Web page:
Saturday, March 01, 2003

 
Personal Entry Site updates

Going to be brief tonight, as I'm currently at work, and should not be doing this here.

From what I hear the Virtual March on Washington was a success. But, it's over now, so I've removed the link on the left hand side. In it's place, I've added a brand spanking new link to something I mentioned earlier, Seti@home.

The new graphics card is working swimmingly, and I highly suggest ATI for all your graphics card needs.

I'll put something real this weeked, I promise.




Wednesday, February 26, 2003

 
Personal Entry: Motherboards and Graphic Cards

Boy, does it get any better than this? I submit that it can not.

My two month contract has expired, and now, officially, I’m a full fledged employee of the company I'm working at. Since I’m the “new guy” now, it’s my turn to do night shift. For the next month or so, I’ll be working 11pm to 7am (roughly). Hooray :(

As an “employment present” I decided to get a new graphics card. My old ATI Rage Fury Pro just wasn’t up to specs anymore. I had heard a lot about the GeForce 4 and read some really great reviews of it. So, I went out and got a GeForce 4 MX 440 AGP Card. That’s where the fun began.

I install it, and immediately the USB ports and the new graphics cards are fighting over IRQ 5. This means that my system locks up, and becomes totally unresponsive. No problem, I disable the USB on the motherboard, boot, go back to the BIOS, and turn them back on. Now they are happy with IRQ 3. But, the video card just cuts out at random, turning off the monitor when it does.

Newsgroup support research states that this particular card, and the whole “MX” line, has some compatibility problems with certain brands of Motherboards. Although my motherboard is not listed as one that it has issues with, it’s hard to find a listing for “Joe’s Budget Motherboard” anywhere. (It’s not actually called that, but it might as well be)

Back to the store I go, and exchange it for an ATI Raedon 9500 Pro. Sure enough, I plugged it in, loaded the drivers, and was up and running in 30 minutes.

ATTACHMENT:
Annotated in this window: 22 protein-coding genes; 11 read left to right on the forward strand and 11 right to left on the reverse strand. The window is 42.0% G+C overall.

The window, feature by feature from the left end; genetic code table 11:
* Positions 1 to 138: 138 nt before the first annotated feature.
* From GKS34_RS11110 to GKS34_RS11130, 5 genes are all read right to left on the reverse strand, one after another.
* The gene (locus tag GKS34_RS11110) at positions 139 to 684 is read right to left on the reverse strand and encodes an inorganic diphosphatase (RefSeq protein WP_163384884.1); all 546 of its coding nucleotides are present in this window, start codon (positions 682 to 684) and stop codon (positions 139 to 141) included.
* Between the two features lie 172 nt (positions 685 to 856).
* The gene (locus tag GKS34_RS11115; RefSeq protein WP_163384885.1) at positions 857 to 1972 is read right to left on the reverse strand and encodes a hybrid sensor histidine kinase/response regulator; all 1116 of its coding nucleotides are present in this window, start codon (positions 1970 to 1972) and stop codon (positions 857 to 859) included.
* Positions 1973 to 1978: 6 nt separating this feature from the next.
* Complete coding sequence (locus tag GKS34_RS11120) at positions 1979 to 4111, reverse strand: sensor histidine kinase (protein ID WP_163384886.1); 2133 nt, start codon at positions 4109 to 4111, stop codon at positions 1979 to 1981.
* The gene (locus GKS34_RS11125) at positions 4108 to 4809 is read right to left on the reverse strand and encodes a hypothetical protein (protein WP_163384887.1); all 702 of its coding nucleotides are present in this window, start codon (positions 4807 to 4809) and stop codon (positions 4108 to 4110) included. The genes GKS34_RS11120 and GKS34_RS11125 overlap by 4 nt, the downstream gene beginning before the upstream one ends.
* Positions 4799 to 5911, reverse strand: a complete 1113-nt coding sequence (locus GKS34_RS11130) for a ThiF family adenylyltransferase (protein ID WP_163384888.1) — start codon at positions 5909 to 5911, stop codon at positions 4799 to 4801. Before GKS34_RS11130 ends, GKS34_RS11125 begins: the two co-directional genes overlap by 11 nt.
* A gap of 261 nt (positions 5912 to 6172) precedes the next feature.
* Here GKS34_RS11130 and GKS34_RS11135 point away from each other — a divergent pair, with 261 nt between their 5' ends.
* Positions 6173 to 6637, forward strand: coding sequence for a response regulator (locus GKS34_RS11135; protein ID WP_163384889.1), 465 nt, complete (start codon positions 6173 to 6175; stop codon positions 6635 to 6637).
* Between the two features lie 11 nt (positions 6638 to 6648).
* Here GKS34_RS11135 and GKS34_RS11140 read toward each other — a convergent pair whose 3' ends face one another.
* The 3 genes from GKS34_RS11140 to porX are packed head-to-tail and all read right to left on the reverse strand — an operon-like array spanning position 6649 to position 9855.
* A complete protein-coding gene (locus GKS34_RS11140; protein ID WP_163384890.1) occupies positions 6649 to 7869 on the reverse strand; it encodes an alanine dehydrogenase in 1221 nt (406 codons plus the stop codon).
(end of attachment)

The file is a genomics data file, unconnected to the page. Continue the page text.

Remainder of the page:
The lesson in all of this is to do research before purchasing new computer products. One must not stop at the manufacturer’s website though. I suggest doing a search on Google’s groups page. It contains the newsgroup posts of real people, not marketing people, who have real problems with real computers.

Tech Tip: Registry Editing and Batch Files

All this new hardware in my rig, and I’m playing a game from 1997. Red Baron II is still the best WWI Flight sim in existence, but it doesn’t “play” well on an XP platform. The sound only works the first time the game is run, and the graphics are not up to speed. A little more research shows a way to upgrade the game to the Red Baron 3D version, and a little batch file I created keeps the sound running smooth.

Now, I’m not going to bore you with details on this. If anyone is interested, I will be more than happy to describe the steps in full. Drop me an email and I’ll pass the information along.





Sunday, February 23, 2003

 
Tech Tip: Back up and running

Here’s a word of advice for anyone looking to upgrade their computer. Don’t go cheap on the CPU Fan.

I got the parts on Wednesday. That night I installed them into a new case. While mounting the CPU heatsink and fan, I noticed that the fan was called, and I kid you not, “Budget fan.” I figured it should be fine, after all I got it from the dealer, and Krazy Kenny wouldn’t screw me, would he?

After getting all the parts together, I plugged it in, and started to reload the hard drive. All the while, I was haunted by thoughts of the budget fan. After getting a utility called MBM5 from Webattack.com, I was able to monitor my CPU, motherboard, and internal temperatures. After only two hours of uptime the CPU had hit 65 Celsius, and was still climbing. So, out came all the innards again, this time attaching an Antec cooling system.

This kept the CPU cooler, but without an exhaust fan in the case, the system temperature was too warm. This meant that the new CPU Fan was blowing hot air onto the CPU, and not cooling it effectively. So the fun begins.

I mounted a case fan directly above the CPU by cutting a hole in the side of the case. This fan will blow outside air directly onto the CPU Fan, which in turn will blow that cool air right onto the heatsink, cooling the CPU. In order to vent the hot air in the case, I added a turbine fan in a spare PCI slot towards the back.

Now I had a line of airflow. Fresh air will be pulled in, blown across the CPU, and out the back. This setup has granted me a nice stable motherboard temperature of 28 degrees, and the CPU stays at 32-35.

It’s important to remember that with today’s chips measured in GHz, heat control is as an important factor as the RAM size or hard drive capacity. One must factor in a cooling system in your budget. If you are not planning on overclocking, this can still be rather inexpensive.

The Meat locker cooling system:
Antec Deference CPU Fan and heatsink $14
Antec 80mm case fan (with blue LED for a little style) $8
Antec turbine blower $14
Total Cost: $36


Much cheaper than having to replace a CPU in a couple of days because of burnout.



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